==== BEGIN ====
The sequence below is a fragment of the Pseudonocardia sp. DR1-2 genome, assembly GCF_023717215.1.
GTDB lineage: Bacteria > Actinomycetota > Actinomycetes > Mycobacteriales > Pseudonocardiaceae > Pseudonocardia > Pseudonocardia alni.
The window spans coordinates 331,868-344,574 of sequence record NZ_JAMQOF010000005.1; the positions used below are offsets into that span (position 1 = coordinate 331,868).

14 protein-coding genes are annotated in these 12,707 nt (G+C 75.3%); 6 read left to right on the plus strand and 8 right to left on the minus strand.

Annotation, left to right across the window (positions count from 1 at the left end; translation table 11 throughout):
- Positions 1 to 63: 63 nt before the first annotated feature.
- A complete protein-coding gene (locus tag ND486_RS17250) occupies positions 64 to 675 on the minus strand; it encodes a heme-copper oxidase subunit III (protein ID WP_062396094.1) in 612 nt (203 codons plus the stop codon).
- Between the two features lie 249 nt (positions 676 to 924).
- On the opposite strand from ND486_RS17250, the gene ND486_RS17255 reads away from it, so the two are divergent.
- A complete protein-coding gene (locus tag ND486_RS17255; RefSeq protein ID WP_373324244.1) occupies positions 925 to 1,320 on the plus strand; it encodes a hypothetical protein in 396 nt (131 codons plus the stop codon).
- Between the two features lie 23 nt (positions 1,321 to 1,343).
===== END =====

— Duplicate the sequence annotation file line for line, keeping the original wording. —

The sequence below is a fragment of the Pseudonocardia sp. DR1-2 genome, assembly GCF_023717215.1.
GTDB lineage: Bacteria > Actinomycetota > Actinomycetes > Mycobacteriales > Pseudonocardiaceae > Pseudonocardia > Pseudonocardia alni.
The window spans coordinates 331,868-344,574 of sequence record NZ_JAMQOF010000005.1; the positions used below are offsets into that span (position 1 = coordinate 331,868).

14 protein-coding genes are annotated in these 12,707 nt (G+C 75.3%); 6 read left to right on the plus strand and 8 right to left on the minus strand.

Annotation, left to right across the window (positions count from 1 at the left end; translation table 11 throughout):
- Positions 1 to 63: 63 nt before the first annotated feature.
- A complete protein-coding gene (locus tag ND486_RS17250) occupies positions 64 to 675 on the minus strand; it encodes a heme-copper oxidase subunit III (protein ID WP_062396094.1) in 612 nt (203 codons plus the stop codon).
- Between the two features lie 249 nt (positions 676 to 924).
- On the opposite strand from ND486_RS17250, the gene ND486_RS17255 reads away from it, so the two are divergent.
- A complete protein-coding gene (locus tag ND486_RS17255; RefSeq protein ID WP_373324244.1) occupies positions 925 to 1,320 on the plus strand; it encodes a hypothetical protein in 396 nt (131 codons plus the stop codon).
- Between the two features lie 23 nt (positions 1,321 to 1,343).